State v. Schleifer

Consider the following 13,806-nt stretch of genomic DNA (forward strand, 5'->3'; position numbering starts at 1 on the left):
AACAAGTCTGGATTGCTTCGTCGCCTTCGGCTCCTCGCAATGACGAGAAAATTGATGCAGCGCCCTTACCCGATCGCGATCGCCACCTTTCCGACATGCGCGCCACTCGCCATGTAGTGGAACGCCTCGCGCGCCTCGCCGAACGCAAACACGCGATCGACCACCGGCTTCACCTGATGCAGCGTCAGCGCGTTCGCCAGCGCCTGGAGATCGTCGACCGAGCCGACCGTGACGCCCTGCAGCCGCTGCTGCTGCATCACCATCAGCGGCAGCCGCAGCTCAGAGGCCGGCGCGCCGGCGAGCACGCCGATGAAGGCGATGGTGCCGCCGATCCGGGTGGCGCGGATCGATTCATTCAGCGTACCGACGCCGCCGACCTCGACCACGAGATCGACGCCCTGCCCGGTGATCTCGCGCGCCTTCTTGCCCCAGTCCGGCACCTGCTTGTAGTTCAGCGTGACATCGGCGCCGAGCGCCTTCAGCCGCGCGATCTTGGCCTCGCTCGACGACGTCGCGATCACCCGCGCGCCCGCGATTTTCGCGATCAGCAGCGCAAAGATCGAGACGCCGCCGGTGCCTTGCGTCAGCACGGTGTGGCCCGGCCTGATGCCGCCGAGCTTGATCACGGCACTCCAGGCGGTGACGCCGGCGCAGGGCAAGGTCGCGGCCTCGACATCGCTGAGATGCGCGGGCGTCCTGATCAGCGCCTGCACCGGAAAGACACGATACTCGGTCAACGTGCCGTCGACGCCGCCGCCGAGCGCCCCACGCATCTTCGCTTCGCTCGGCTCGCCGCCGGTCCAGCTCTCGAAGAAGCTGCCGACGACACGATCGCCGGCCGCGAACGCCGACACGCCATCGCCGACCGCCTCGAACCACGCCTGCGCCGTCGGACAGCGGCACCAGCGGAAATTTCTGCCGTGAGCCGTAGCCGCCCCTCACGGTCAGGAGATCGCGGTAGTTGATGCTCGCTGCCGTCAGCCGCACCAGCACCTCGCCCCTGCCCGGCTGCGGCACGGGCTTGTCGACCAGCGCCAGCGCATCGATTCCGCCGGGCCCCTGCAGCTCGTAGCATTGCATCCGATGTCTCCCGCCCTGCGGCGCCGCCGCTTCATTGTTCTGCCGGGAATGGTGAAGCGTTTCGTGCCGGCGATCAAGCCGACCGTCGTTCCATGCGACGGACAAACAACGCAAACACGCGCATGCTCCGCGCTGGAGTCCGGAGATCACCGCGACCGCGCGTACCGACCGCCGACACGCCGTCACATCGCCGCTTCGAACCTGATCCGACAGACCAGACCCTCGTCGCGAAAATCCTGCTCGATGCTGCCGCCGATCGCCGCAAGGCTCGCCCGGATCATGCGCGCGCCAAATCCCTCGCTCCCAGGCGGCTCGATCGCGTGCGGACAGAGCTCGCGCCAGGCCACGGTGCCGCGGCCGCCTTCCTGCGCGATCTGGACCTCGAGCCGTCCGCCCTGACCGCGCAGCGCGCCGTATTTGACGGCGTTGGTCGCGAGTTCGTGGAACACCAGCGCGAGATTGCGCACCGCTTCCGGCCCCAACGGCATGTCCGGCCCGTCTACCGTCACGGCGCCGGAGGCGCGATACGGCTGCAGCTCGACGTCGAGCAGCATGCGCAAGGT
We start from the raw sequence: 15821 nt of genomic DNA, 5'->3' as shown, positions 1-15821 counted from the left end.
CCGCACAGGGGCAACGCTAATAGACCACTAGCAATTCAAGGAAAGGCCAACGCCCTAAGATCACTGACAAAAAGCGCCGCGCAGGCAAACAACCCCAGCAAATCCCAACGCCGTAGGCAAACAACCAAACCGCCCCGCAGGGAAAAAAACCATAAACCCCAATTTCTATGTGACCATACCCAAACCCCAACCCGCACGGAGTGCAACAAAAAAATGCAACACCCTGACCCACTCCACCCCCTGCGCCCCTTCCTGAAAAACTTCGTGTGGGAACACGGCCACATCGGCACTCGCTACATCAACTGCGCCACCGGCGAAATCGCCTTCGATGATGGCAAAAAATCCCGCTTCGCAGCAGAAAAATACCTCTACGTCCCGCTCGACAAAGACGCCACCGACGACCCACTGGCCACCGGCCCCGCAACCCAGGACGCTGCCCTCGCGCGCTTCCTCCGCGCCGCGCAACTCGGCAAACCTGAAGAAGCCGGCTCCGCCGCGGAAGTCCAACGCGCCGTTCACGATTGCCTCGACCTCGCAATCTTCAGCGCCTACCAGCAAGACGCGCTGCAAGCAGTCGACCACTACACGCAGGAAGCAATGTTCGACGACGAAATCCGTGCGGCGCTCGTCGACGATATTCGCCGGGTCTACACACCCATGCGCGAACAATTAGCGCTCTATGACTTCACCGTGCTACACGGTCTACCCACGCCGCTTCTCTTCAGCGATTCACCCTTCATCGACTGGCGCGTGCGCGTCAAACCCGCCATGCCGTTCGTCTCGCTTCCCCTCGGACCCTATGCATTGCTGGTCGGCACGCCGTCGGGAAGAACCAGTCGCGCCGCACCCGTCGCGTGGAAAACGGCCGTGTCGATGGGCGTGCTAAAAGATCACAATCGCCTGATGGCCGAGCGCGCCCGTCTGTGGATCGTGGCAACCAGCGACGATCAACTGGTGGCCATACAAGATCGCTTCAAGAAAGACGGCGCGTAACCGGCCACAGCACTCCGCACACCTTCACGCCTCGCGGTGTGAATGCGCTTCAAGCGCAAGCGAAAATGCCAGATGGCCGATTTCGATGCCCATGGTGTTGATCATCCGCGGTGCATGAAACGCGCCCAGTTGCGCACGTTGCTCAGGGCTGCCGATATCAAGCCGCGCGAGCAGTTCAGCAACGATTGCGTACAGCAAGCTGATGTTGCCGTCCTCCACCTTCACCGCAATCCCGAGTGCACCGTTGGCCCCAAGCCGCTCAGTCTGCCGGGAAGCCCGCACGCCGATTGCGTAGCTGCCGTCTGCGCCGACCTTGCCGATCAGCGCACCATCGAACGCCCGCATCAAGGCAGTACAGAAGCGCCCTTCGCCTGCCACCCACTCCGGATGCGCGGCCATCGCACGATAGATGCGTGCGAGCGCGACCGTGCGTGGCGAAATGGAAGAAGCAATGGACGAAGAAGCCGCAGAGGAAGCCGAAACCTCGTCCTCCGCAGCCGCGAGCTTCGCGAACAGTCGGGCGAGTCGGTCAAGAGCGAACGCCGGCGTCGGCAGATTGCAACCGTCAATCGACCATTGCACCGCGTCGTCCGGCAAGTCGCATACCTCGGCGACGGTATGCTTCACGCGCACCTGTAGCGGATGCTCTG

In State v. Schleifer, 99 Conn. 432, 121 A. 805 (1923), on appeal after remand, 102 Conn. 708, 130 A. 184 (1925) the defendant addressed an assemblage of striking railroad workers and urged them to commit acts of violence that clearly were felonies and misdemeanors. The information charged that the defendant "did unlawfully solicit, urge, command, counsel and endeavor to incite, cause and procure some or all of a large number of persons assembled, to the State's Attorney unknown, to perpetrate or attempt to perpetrate the crimes of murder, robbery, aggravated assault with deadly or dangerous weapons, assault with intent to murder and assault with intent to rob, the same being felonies or aggravated crimes akin to felonies . . . ." State v. Schleifer, supra, 99 Conn. 433-34. The defendant's oral address to the workers was as follows: "You will never win the strike with soft methods. You young men ought to go out on the bridge. Don't use eggs, use coal or indelible ink. Break foremen's windows at their homes. Watch the scabs when they come from work, lay for them, especially on pay day. Take them in a dark alley and hit them with a lead pipe. That is the softest thing you can use. Reimburse yourselves for what we have sacrificed for five months. Don't forget to bump off a few now and then, so Mr. Pearson will know that you are not getting cold feet. You car men know how to take a brake-shoe off. Take the brake-shoe and put it under something that will put the cars off the irons. A little sand or emery in the journal boxes will help greatly. Don't be satisfied with trimming the engines. Put some of the cars on the bum. Also if convenient, put something in between the frames and rods of engines on sidings. Get busy young fellows, and trim these scabs. Things are running too smooth on the New Haven road, but let me hear from you while I am here. Go ahead and rip things and don't let the injunction stop you from trimming these scabs. Don't forget to tie them up with derailments. You boys ought to cut them all up." State v. Schleifer, supra, 99 Conn. 434. The trial court quashed the information. Id., 434. In so doing, that court held in part that "while it cannot be seriously denied that the public utterances in a promiscuous assembly of such entreaties and exhortations as are charged in this information, are highly prejudicial to the public peace, and ought to be seriously penalized, it is a situation that should be met by appropriate legislation. In Schleifer, the Supreme Court held that "a mere solicitation by itself is never an attempt. And the inciting or urging, whether it be by a letter or word of mouth, is a mere solicitation, and it does not change its character if the solicitation to crime is accompanied by a bribe as an inducement to its commission." Id., 438. In determining that "a mere solicitation by itself is never an attempt," the Schleifer court also held that "an attempt necessarily includes the intent to commit a crime, and also an act of endeavor adapted and intended to effectuate the purpose. . . . The act of endeavor must be some act done in part execution of a design to commit the crime." Id. That reasoning gives rise to the inquiry, as Schleifer opined, "of what sort must be the overt act necessary to satisfy the definition of an attempt . . . ." Id. The court in Schleifer reasoned that although it was clear that "the act need not be the next preceding on proximate act necessary to consummation of the crime intended . . . the mere offer of money, or solicitation, to commit a crime is not the sort of act necessary to satisfy the definition of attempt." Id.